Kitchen Garden Seeds

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Direct-sow Beet seeds as soon as the soil can be worked in the spring when the soil has warmed to about 50°F and through the summer for successive crops. Young, tender Beets make the best eating whether they are grated raw in salads, steamed and chilled, or roasted. Beet tops, or greens, are good too; eaten together with Beets, they ensure a dinner rich in vitamins and minerals. Want to store long-keeping Beets like a pioneer? Select the best unblemished Beets. Do not clean them. Trim the greens, retain the taproots and allow surface moisture to dry. In a breathable container (wooden box), spread a layer of sterile sand, lay down a layer of Beets, continuing these layers to the top. Store in a cool (33°F to 39°F), humid spot like a root cellar or insulated garage. You can dig them out like treasure for up to four months or so. (Check them every once in a while to see how they are doing.) Roast whole Beets in the oven to retain their rich flavor for special, more hearty fare. (Don't forget to roast extra Beets and serve them sliced and chilled over baby greens with crumbled goat cheese, toasted pine nuts, finely diced scallions and a raspberry vinaigrette. Big yum.) Deer resistant.

Average seed life: 2 years.

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Gardening Tips

Beet Sowing Instructions
Planting Depth
: 1⁄4"-1⁄2"
Row Spacing: 12"
Seed Spacing: 1"
Days to Germination: 6-12 days
Germination Temperature: 45°-75°F

Beets grow from compound seeds, which may produce several seedlings. Enhance germination by soaking the Beet seeds for an hour in bathtubwarm water. Planting Beets too early may cause stunting and bolting (going to seed), so wait until the soil has warmed to at least 45°F and there is no chance of hard frost. Beets prefer evenly moist, moderately fertile soil. Keep the Beet bed wellweeded, carefully thinning to 3" between plants when seedlings are about 2" tall. Baby Beets make the most choice eating. Harvest them on the smaller side to enjoy their sweet taste and smooth texture. (Or, harvest a bit larger for winter storage.) Enjoy chilled, with goat cheese, black olives and dried cranberries over baby greens with a raspberry vinaigrette. Yum. Or roast them whole with other root vegetables for hearty winter dinners. Beet greens are delicious too when steamed and dressed with butter and lemon juice.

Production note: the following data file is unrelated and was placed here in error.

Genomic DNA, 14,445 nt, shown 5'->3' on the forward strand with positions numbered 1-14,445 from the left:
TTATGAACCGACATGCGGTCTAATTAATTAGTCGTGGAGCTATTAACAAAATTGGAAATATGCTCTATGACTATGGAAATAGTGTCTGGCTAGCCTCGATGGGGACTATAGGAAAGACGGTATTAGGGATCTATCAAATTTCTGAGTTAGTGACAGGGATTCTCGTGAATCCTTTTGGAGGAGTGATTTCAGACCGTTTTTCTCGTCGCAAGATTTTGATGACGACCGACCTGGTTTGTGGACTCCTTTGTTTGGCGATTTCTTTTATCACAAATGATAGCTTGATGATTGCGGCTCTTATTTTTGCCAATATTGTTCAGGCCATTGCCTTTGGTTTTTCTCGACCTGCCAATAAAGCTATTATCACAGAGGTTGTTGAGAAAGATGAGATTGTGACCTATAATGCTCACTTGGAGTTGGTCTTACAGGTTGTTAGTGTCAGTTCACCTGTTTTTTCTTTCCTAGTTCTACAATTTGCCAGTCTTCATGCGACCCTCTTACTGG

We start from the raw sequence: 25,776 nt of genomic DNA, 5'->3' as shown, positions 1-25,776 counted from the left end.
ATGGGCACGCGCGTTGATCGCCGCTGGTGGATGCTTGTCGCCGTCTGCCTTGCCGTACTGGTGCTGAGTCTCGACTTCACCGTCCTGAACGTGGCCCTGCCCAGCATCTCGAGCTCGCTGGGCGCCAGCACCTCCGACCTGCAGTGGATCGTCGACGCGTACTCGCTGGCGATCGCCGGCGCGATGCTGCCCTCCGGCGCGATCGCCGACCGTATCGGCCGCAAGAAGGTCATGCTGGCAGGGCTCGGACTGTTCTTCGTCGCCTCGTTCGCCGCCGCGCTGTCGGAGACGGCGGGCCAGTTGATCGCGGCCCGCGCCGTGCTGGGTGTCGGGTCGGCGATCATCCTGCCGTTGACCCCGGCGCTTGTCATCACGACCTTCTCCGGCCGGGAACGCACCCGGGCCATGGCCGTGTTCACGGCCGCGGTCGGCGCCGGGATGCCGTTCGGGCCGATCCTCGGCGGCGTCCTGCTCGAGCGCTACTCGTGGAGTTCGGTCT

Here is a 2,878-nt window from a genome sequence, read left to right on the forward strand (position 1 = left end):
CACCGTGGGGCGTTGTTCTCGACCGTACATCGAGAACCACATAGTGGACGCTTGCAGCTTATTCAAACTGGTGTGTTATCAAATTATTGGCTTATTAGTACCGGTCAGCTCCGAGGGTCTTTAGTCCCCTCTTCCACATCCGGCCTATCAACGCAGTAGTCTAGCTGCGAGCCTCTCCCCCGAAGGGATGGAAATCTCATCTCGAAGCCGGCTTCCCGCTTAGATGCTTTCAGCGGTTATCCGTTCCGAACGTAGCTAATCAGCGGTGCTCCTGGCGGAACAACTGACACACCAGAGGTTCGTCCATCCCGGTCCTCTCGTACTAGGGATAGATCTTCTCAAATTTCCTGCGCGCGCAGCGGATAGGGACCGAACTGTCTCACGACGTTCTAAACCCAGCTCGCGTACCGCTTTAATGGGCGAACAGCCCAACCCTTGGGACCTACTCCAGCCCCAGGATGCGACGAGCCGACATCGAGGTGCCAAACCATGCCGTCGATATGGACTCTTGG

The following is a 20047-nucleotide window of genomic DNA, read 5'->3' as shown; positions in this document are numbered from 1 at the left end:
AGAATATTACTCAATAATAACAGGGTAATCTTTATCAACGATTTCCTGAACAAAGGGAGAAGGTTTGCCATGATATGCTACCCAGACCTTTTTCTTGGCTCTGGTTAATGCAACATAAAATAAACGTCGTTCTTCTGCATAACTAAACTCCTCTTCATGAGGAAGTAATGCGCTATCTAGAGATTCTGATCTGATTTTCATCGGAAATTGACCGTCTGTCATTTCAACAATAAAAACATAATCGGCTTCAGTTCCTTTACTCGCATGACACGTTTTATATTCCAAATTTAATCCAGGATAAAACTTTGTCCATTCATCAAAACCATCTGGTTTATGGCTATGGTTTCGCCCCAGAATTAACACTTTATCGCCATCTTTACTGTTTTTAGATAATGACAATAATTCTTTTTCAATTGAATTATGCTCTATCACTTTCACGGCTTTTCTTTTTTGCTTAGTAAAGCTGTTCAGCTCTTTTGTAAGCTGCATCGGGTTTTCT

Tips for Harvesting and Storing Root Vegetables

Baby Beets
If you’re planning to serve your tender baby Beets whole and unpeeled, try hilling the soil around their shoulders as they grow. This will keep the skin from hardening over and losing its smooth, red appearance.

Beet Geometry Saves Time
Beets do long service in the garden, from the first snippets of spring greens to rich, flavorful storage beets in winter. But their “seeds” are actually pods containing multiple seeds, so rows must be laboriously thinned. Turn that trait into a time-saver by planting multi-plant blocks. Using soil blocks or plug trays, sow two seeds in each block. This will produce four or five seedlings per block. Plant the blocks 10" apart in rows 12" apart. They will grow fine in clusters, and you’ll have plenty of space in between for cultivating in two directions~much easier than weeding a crowded row. The same trick works for Onion seedlings, which are also difficult to weed. Plant them in groups of four and they will push themselves apart a bit as they grow.

Late Great Beets
Storage Beets need to be planted early in the season to give them plenty of time to make full size. But did you know you could start a second crop of smaller beets just for fresh fall eating? Sow these six weeks before the last expected frost date in your area. You’ll be rewarded with tender, tasty Beets that you can harvest all the way up to the first hard freeze. They’re great steamed in a covered pan with butter or even sliced raw in salads. And the tender greens are delicious too. The cool weather keeps them mild and fresh tasting.

Shade Tolerance

Deer Resistant Seed Varieties